The incredible story of Émile Zola's escape to London in the aftermath of the scandalous Dreyfus Affair.
It is the evening of July 18, 1898 and the world-renowned novelist Émile Zola is on the run. His crime? Taking on the highest powers in the land with his open letter "J'accuse"and losing. Forced to leave Paris with nothing but the clothes he is standing in and a nightshirt wrapped in newspaper, Zola flees to England with no idea when he will return.
This is the little-known story of Zola's time in exile. Rosen has traced Zola's footsteps from the Gare du Nord to London, examining the significance of this year. The Disappearance of Émile Zola offers an intriguing insight into the mind, the loves, and the politics of the great writer during this tumultuous era in his life.
|Product dimensions:||5.50(w) x 8.30(h) x 0.90(d)|
About the Author
Michael Rosen MA, PhD, is a poet, broadcaster, former Children's Laureate, and a recipient of one of France's top honors: Chevalier de l'Ordre des Arts et des Lettres. His children's book We're Going on a Bear Hunt has sold over 8 million copies. He has presented Radio 4's "Word of Mouth" since 1996 and his program "Zola in Norwood'" was broadcast on Radio 3 in 2015. He is Professor of Children's Literature at Goldsmiths, University of London.
Most Helpful Customer Reviews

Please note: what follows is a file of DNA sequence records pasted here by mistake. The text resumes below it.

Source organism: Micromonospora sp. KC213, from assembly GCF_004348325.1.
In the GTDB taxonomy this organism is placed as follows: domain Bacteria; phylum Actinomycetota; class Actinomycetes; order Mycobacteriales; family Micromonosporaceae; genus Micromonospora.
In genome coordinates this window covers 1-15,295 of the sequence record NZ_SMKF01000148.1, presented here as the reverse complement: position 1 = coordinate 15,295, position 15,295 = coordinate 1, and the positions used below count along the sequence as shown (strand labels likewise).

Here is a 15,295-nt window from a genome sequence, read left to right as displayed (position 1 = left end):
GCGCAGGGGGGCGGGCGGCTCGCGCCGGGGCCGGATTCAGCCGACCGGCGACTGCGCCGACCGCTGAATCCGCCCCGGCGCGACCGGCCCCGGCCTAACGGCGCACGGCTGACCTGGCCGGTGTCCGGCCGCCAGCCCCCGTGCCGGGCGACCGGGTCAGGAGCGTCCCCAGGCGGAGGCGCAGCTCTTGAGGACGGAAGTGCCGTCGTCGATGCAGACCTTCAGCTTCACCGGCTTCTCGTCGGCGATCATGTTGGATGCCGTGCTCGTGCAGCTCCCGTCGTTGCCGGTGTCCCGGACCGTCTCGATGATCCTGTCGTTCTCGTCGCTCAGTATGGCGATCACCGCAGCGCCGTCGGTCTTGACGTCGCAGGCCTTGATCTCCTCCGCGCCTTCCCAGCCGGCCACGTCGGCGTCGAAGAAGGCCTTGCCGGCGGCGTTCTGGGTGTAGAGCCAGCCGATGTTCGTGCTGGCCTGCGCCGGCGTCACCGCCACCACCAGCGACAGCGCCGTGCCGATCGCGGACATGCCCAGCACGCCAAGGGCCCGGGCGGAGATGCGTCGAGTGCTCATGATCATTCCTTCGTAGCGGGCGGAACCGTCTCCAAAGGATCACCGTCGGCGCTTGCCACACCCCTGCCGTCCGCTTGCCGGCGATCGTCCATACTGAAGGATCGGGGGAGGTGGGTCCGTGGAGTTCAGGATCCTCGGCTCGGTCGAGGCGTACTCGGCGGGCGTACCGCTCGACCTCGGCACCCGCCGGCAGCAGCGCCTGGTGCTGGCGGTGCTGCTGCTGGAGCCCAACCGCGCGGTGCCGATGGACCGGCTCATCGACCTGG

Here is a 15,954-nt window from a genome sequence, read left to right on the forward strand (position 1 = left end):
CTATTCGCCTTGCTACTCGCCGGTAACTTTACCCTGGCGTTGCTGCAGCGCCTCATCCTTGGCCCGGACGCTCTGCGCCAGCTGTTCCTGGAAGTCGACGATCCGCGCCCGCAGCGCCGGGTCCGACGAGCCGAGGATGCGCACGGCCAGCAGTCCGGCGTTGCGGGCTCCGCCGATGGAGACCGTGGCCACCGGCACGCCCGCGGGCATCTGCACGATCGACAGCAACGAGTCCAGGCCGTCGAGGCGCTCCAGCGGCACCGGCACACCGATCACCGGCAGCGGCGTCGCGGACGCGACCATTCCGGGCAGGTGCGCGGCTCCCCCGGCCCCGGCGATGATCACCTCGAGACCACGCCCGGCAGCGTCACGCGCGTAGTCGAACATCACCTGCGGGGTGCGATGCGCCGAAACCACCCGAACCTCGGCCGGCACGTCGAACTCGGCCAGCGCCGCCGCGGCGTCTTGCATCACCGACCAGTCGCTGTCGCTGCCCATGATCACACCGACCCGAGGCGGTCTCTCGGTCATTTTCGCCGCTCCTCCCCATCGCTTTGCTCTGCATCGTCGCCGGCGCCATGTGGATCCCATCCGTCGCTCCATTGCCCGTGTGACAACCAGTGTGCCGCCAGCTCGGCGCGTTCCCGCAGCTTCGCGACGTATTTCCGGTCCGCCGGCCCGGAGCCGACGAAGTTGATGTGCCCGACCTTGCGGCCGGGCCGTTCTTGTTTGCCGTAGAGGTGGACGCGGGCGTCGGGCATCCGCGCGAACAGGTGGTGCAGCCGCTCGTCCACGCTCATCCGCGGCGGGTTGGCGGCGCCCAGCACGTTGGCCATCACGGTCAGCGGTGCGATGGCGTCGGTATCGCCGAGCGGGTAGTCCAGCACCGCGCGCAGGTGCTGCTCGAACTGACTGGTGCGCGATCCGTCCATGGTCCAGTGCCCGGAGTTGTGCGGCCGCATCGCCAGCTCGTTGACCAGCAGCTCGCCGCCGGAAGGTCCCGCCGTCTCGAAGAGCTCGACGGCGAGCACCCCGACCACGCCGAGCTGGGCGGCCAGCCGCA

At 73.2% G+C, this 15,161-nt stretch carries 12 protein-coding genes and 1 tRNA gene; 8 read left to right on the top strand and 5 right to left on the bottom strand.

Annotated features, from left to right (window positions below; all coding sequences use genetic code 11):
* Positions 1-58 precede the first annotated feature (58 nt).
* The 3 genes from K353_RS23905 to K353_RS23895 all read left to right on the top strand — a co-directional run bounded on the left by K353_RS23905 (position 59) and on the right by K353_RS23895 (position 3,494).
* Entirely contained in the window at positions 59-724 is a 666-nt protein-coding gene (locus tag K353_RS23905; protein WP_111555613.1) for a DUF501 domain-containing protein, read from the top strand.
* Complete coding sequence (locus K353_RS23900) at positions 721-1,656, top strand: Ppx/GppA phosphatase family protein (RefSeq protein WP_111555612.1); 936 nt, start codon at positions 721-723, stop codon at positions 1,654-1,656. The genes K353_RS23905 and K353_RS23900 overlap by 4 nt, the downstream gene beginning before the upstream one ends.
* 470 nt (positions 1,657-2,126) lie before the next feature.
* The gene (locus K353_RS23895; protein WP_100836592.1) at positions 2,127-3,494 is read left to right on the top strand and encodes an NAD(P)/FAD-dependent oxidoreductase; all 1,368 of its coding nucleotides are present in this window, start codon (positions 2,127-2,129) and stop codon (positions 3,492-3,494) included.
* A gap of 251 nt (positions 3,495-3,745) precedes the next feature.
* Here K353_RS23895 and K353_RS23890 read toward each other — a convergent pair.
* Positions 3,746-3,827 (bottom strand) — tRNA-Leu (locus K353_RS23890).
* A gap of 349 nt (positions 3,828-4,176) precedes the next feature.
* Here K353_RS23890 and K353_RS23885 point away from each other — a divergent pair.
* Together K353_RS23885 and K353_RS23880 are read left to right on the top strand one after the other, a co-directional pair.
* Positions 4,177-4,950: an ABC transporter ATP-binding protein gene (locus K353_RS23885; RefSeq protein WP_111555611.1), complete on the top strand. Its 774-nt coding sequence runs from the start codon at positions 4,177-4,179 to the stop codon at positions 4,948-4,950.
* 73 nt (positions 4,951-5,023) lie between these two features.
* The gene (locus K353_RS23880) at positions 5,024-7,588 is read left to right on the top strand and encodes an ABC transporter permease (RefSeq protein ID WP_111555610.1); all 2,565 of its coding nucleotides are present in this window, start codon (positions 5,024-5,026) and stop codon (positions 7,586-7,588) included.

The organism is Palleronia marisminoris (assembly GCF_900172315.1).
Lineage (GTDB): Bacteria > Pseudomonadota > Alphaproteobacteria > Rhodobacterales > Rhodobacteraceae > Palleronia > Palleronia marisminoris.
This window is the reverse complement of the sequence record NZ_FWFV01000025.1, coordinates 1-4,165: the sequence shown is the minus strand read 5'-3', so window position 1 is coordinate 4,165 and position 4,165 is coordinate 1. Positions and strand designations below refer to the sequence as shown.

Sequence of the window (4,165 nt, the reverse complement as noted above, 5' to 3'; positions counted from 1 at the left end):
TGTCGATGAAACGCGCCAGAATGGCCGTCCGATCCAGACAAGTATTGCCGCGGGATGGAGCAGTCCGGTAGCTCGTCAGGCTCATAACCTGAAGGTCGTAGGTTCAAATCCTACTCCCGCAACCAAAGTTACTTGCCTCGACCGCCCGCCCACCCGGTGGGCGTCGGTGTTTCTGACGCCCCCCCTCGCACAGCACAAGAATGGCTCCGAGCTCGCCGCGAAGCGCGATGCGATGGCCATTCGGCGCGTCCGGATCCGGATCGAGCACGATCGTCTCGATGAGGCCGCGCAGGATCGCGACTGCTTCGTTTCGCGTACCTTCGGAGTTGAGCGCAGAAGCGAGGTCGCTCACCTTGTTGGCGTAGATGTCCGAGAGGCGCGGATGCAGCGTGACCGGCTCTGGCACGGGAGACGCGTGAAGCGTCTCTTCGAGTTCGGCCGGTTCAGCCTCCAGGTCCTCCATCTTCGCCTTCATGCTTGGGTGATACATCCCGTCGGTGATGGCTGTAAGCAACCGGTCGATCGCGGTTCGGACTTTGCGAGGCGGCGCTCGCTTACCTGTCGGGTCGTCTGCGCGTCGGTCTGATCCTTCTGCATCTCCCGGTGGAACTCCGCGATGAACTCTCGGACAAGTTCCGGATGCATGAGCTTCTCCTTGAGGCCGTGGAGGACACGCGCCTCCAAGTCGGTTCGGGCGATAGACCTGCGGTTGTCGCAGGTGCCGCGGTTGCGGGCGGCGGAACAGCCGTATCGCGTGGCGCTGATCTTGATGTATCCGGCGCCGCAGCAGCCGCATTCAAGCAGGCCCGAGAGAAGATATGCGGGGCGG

Zola and the Dreyfus Affair My thanks to my contacts at Pegasus Books, Iris Blasi, Katie McGuire, and Maia Larson, for my advance reading copy of this book. You ladies rock! In 1894 French Intelligence was made aware of an unnamed French Officer who was sending state secrets to German Intelligence. The investigation into the case was prejudiced from the start. Captain Alfred Dreyfus was accused, court-martialed, convicted, and sent to Devil’s Island in French Guiana on flimsy evidence. The deciding factor in the alleged treason charges brought against Dreyfus seemed to be that he was Jewish. Emile Zola, a French novelist, playwright, and journalist then published an 1898 article in the Paris daily L'Aurore titled J’Accuse in defense of Dreyfus. The article pointed out what Zola perceived to be corruption and anti-Semitism on the part of the government and military. His championing of Dreyfus was not easy for him and would cost him dearly. In this book author Michael Rosen does an excellent job of bringing out the drama of this advent. He describes Zola’s flight to London and the pressure that Zola’s actions brought upon him. At times discouragement and even a stark loss of hope plagued Zola. The author paints a picture of Zola that allows the reader to sympathize with both Zola and Dreyfus. Zola continued to write and publish during his exile. They are very demonstrative of his continued protest against corruption in politics and the military. This book makes it clear that Zola’s bravery in drawing attention to the plight of a loyal Captain Dreyfus sowed the seeds of Dreyfus’ release. In the end, the actions of Zola and other writers caused the complete exoneration and reinstatement of Dreyfus into the Military with a rank increase to Major. The book is well written, painstakingly researched and very informative but I cannot help but feel that it is perhaps better suited to use as research material. Was I charged with writing a paper of any sort about the Dreyfus Affair, this book would become invaluable. When it comes to being a book to read and enjoy, not so much. I will give the book three stars, basing the score more on the book’s merit and less on my own enjoyment of the volume… Quoth the Raven…